A weaker dollar boosts offshore revenues when they are translated into the U.S. currency. The U.S. dollar index .DXY was down 1.8 percent in the first quarter, but it was still cheaper during last year's first quarter.

Stronger Data As Earnings Loom

A survey this week showed euro zone business activity at a six-year high. Forecasts from the International Monetary Fund show a pickup in the global economy in 2017 and 2018, especially in developing economies.

However, some investors worry multinationals may have already priced in big gains in earnings.

"As long as nothing changes, these firms are going to be fine," said Jack Ablin, chief investment officer at BMO Private Bank in Chicago, speaking of the strength of the largest American companies.

He warned, however, that stock prices may have taken in any good news. "The market has certainly fully discounted all that."

The U.S. earnings season gets under way next week, with results from banks JPMorgan Chase (JPM.N), Wells Fargo (WFC.N) and Citigroup (C.N) among others.

The financial sector is projected to post a 15.4 percent profit gain, second only to energy among S&P sectors.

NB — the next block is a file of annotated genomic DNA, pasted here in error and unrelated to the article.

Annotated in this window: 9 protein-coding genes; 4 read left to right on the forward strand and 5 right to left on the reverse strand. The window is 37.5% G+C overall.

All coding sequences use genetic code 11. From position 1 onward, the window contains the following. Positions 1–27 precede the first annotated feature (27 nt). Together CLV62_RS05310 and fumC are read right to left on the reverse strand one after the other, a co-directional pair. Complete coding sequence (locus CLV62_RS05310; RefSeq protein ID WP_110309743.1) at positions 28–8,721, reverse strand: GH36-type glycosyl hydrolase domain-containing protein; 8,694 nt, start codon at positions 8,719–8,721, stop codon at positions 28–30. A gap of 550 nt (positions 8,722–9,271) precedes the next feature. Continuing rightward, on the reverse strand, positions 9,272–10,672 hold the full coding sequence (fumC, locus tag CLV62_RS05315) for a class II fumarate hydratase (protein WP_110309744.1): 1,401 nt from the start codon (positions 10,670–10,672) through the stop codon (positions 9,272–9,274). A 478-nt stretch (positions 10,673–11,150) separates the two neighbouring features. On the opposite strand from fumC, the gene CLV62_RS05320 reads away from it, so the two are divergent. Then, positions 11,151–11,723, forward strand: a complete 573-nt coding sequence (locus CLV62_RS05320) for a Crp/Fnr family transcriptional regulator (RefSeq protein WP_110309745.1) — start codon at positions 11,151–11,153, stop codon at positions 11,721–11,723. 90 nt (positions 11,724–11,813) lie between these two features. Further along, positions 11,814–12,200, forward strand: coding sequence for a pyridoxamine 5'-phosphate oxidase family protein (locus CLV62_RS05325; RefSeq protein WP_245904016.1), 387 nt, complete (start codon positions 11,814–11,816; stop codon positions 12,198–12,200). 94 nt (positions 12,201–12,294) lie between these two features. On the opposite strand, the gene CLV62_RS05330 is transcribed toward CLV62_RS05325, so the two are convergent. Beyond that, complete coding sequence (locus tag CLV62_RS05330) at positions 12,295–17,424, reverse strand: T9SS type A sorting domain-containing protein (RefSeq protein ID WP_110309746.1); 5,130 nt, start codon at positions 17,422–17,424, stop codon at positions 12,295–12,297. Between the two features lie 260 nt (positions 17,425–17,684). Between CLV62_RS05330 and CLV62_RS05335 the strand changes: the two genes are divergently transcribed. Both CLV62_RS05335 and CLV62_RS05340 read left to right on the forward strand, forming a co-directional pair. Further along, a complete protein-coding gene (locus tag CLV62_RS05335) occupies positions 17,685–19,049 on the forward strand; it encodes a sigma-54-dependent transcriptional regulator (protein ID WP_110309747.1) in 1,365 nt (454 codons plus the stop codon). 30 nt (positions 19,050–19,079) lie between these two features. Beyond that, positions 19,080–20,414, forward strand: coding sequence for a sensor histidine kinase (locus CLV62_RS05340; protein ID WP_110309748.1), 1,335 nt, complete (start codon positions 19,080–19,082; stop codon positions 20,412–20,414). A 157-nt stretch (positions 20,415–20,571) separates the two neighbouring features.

Energy companies, which carried most of the losses that extended an S&P 500 earnings recession until the second quarter of last year, are expected to do most of the heavy lifting this earnings season with a whopping 600 percent increase.

For the entire S&P 500, analysts are projecting earnings up 10.1 percent compared with a year ago, which would be the first double-digit increase since the third quarter of 2014, according to Thomson Reuters data.

Excluding the energy sector, S&P 500 earnings are expected to be up 6.1 percent.

Revenue is expected to have jumped 7 percent, the most since 2011, which should help compensate for higher wage and other costs facing companies, strategists said.

"We're seeing revenues contribute materially more to that bottom-line growth," said Patrick Palfrey, senior equity strategist at RBC Capital Markets in New York.

Big profit gains are expected in technology and materials as well, the data showed.

"It comes down to a synchronized global economic acceleration ...; a rebound and stabilization in commodity prices and a higher interest rate environment," Palfrey said.